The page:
Social media is an essential marketing tool for educational publishers. But the changing algorithms, rise and fall of new platforms, and overall nature of social media make some developers hesitant. In their edWebinar, “Social Media Marketing 2.0: Educators Love Social Media,” several education marketing insiders offered their perspectives on using social media with educators.
First, because educators continue to flock to social media, it should be part of every marketing plan, along with email and media relations. It may consist of organic messages as well targeted social media ad campaigns. The key is to know when using social media with educators should be the prime channel, and when it’s going to support other efforts.
For example, if the product is marketed directly to classroom teachers, then social media can be a primary focus of the campaign. If it’s an expensive product, like a district-wide adoption, or if it requires a long sales process from initial awareness to conversion, then social media becomes a lead nurturing tool instead of a lead generation tool.
Next, whether using social media with educators to nurture or generate leads, marketers need to determine what specific action they want customers to take. Is it visiting a specific web page, downloading a white paper, or possibly viewing a demo? Often, it’s best to start with a cornerstone piece of content, like that white paper or demo video, and repurpose the content. Stats, key findings, video frames, etc., can be turned into engaging posts that build awareness. More important, by sharing a sample of the information contained on a company’s website, customers are driven to click for more information.
Regarding the content of the posts, there are two areas to consider. To start, social media is inherently visual, yet many still post mainly text. Marketers should mix up visual content—images, animated GIFs, videos, infographics—with their copy. Second, the messaging should be a combination of both brand awareness and copy that’s broader, such as background info on a related topic that can help out busy teachers. If a company just focuses on sales messages, educators will tune out. Finally, asking brand evangelists to post messages about the product can cast a wider net. Support them with whatever they need to share their love of the materials.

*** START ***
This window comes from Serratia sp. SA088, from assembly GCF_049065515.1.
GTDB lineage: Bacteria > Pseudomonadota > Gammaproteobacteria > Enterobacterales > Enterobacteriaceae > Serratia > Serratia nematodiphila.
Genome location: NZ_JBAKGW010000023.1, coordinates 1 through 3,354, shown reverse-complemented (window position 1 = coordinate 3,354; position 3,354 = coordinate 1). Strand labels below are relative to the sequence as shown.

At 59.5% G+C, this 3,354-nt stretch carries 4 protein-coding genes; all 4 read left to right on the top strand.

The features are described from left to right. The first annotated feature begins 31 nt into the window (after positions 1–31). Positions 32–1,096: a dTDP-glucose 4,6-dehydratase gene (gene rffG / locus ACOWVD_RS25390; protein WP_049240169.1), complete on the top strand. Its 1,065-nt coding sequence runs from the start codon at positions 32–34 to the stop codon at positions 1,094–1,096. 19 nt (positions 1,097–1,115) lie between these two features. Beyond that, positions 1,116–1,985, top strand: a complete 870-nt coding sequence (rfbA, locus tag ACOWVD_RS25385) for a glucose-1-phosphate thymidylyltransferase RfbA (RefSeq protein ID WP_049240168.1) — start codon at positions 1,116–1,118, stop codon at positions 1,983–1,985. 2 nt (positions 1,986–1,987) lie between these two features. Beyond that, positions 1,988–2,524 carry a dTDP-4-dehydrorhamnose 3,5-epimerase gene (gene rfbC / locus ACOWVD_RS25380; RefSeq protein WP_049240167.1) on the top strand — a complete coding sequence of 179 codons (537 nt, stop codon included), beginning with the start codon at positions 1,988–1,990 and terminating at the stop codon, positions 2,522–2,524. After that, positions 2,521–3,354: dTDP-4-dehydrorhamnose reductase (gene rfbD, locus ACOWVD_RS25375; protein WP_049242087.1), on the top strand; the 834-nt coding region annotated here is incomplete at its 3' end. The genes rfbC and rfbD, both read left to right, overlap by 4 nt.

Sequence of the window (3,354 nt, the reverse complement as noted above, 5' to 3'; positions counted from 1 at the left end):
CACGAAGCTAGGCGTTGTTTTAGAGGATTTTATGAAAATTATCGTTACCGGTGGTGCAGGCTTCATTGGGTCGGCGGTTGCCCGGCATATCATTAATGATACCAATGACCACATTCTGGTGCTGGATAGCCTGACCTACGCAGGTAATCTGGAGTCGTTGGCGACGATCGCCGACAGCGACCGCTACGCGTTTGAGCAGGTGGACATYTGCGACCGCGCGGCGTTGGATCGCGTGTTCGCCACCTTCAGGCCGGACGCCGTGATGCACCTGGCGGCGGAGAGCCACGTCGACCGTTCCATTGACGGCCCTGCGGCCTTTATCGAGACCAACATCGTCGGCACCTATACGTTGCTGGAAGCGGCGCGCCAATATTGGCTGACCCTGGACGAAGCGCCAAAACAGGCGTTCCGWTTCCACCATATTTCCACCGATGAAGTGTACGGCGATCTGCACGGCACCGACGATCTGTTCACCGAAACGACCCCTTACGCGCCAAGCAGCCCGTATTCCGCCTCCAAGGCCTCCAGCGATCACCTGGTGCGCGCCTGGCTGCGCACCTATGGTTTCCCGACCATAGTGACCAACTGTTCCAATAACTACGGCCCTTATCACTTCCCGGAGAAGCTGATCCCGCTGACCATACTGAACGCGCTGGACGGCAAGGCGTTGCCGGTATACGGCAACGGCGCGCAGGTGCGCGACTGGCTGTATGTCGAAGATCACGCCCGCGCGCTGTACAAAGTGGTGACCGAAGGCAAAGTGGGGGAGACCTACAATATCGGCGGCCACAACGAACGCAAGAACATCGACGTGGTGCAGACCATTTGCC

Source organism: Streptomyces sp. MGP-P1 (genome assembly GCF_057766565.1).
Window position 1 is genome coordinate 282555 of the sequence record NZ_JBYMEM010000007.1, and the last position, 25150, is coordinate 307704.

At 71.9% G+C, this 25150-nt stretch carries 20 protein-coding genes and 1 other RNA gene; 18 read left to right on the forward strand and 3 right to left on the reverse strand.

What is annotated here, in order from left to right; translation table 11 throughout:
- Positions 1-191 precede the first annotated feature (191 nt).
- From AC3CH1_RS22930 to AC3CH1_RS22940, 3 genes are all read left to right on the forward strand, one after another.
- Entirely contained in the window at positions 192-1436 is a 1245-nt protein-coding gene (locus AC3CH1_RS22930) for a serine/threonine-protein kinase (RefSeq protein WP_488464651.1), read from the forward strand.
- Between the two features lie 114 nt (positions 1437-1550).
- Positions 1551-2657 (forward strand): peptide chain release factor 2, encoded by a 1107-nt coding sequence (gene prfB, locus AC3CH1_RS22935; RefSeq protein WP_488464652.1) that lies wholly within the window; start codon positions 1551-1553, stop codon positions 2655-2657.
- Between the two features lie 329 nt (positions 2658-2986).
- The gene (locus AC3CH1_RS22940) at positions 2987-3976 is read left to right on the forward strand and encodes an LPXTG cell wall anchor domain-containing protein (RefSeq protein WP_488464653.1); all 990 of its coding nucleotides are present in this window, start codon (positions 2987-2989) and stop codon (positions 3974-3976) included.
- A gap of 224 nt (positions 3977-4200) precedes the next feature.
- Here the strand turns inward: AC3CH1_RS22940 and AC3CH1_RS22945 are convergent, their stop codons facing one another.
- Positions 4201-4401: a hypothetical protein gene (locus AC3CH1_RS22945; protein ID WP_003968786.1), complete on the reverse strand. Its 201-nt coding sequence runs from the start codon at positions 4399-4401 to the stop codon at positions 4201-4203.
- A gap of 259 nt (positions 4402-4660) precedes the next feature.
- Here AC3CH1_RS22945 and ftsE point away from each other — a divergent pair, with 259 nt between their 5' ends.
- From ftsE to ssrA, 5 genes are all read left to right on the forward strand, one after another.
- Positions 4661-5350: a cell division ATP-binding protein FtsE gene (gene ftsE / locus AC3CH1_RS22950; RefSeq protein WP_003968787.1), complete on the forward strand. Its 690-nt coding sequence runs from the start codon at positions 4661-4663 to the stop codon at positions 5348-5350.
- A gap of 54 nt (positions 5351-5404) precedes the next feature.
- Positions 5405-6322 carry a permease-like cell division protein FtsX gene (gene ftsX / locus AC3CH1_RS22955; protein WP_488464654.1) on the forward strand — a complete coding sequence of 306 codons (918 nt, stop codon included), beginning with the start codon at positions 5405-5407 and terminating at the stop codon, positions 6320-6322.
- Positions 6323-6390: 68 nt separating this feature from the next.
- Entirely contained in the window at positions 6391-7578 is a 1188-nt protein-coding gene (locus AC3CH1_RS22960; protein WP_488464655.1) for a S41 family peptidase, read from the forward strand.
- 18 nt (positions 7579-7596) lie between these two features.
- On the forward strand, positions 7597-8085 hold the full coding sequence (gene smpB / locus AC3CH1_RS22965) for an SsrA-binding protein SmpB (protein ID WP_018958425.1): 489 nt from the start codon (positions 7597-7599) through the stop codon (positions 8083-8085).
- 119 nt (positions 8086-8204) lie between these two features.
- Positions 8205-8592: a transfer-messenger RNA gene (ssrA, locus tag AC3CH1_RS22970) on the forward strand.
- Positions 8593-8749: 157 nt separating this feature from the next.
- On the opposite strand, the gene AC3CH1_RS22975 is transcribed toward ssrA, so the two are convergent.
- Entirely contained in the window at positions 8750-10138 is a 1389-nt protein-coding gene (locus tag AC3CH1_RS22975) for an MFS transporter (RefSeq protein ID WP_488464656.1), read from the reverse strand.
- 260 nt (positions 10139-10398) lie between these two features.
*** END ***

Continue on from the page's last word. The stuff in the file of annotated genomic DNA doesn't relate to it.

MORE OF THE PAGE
For those just starting out with social media, all presenters advised that companies start small. Pick one platform that has a large cohort of viable prospective customers. Pay for some small ads, beginning with simple A/B testing, to find out what messaging works. Make sure the content is relevant to the customers’ needs and not just focused on sales. More important, don’t forget an explicit call to action that keeps the prospects engaging with the brand.
Lastly, while marketing teams do need to consider ROI, some of it won’t be exact. With organic messages, for instance, the team may just have a sense that there’s positive buzz about the company. But by including links to web pages, inviting users to download a paper or view a demo, or asking them to perform a concrete action, more specific analytics will be accessible. For more concrete goals, paid ads are probably the best choice, especially because of changing algorithms in social media. “Our current estimate is that about 5 percent of organic branded content is seen by the people you’re trying to reach because you’re a brand and not a family member…it’s really hard for you content to get out there,” says Charlene Blohm, President & CEO, C. Blohm & Associates. “The algorithm is changing, and there’s not much that you’re going to do. They’re not going to suddenly open it back up though, and have the unpaid content reach the same audiences that it has in the past.”